Of course, the people of Novgorod were fucked at this point, and eight years later what was a proud historical princedom became just another little piece of Ivan’s world. He had pretty big ambitions, natural for a ruler at any point in history, so within a few years he laid claim on more than just the Russian world. In 1472 he married the niece of the last Byzantine emperor, Sophia. At this point, Ivan had his sights set on the entire Eastern Orthodox empire, and why not? If Rome was the first Rome, Constantinople the second, could Moscow not conceivably be the third? By the 1480s it certainly can be argued to have been the centre of the Orthodox world. In came the Greek nobles, the artists, the learned men, in an attempt to sort out the edges of the notoriously spiky medieval Russian world. By this point, he had managed to triple the size of the Russian state, taking not only Novgorod but from Lapland to the Urals as well. This is one of the reasons why he is nicknamed ‘The Great’, as he is considered the chap who brought together all of the historical Russian lands. He probably wept at this as well.

There is nothing wrong with crying. I wish I did it more often.

The greatest achievement of Ivan III when it comes to the history of Russia though is without doubt what would come to pass in 1478. For the previous, oh I don’t know, ages, Russian land had been in something of a paralyzed state thanks to what is historically known as the Mongol yoke. Genghis Khan, the most Handsomely Brutal human being in history (Gregory Peck being the most Brutally Handsome of course), had conquered the Russian land a few centuries before. Ever since then, Russian princes and leaders had been forced to pay tribute to the Khan, both financially and in human life. Well, as 1480 trudged around, Ivan III made the decision to refuse this tribute. No more would the people of Moscow be subjugated to the whims of the Mongol empire.

Of course, the Mongol empire was fucked at this point. Decaying, shy of enthusiasm and completely battle fatigued, most of the foot soldiers just wanted a rest. Ivan was totally aware of this, and his decision was fairly easy to make. So, when Khan Akhmet sent his ambassadors to Moscow to pick up Ivan’s debt, Ivan replied with brute force. He threw a tantrum, jumped up and down on the portrait of the Khan, and had all but one of the envoys executed. The sole survivor was sent back to the Khan to explain what the shit was going on. Things were about to get hairy.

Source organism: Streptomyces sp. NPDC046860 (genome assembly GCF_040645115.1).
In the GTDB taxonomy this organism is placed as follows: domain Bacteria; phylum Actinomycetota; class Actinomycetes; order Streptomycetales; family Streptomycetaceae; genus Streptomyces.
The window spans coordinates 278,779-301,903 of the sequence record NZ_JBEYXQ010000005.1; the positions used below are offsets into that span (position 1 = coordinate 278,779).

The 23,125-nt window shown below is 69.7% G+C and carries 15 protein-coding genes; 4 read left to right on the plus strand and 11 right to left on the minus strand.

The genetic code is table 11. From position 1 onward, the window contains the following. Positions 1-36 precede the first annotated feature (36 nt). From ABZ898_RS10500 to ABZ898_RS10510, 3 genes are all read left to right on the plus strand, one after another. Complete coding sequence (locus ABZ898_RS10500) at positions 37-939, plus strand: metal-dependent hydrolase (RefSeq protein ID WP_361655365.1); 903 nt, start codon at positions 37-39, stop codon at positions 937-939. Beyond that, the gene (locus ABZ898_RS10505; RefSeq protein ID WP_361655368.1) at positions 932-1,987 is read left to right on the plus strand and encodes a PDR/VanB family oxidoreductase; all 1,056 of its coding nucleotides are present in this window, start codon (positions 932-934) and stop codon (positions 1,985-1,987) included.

Except they didn’t really get hairy. The Khan was miffed, and he sent an army to face Ivan at the Ugra river. When they got there however, they just sort of stood there and stared at each other for a bit. It was a total washout. The equivalent of a multi-month build up for a game out football only for it to end 0-0 with zero shots on goal. Bloody waste of time. Despite this fairly uneventful end, the Mongol Yoke was done, and the Russian people were free. Ish.

With this success, Ivan III made more and more advances towards the taking over of the Byzantine realm. In 1497 he took the double-headed eagle as the official emblem of his united Russian lands, a symbol that is steeped in Byzantine history. In the very same year he completed what became known as the Sudebnik. The Sudebnik was the first time in the history of Moscow that all of the laws of the princedom had been written down in a single place.

It was this sort of act that has led to Ivan III being known in history as ‘The Great’. He succeeded in centralizing a previously scattered Russian power. He was the first in a long line of rulers to use the title ‘Ruler of all Russia’. He tripled Russian territory, and ended the dominance of the Mongol Golden Horde. Ivan III pretty much laid the foundations of what became the Russian state. He was also one of the longest reigning Russian rulers in history, lasting a remarkable 43 and a half years. He also began the world of Muscovite Russia, moving away from the traditional power-base of Novgorod.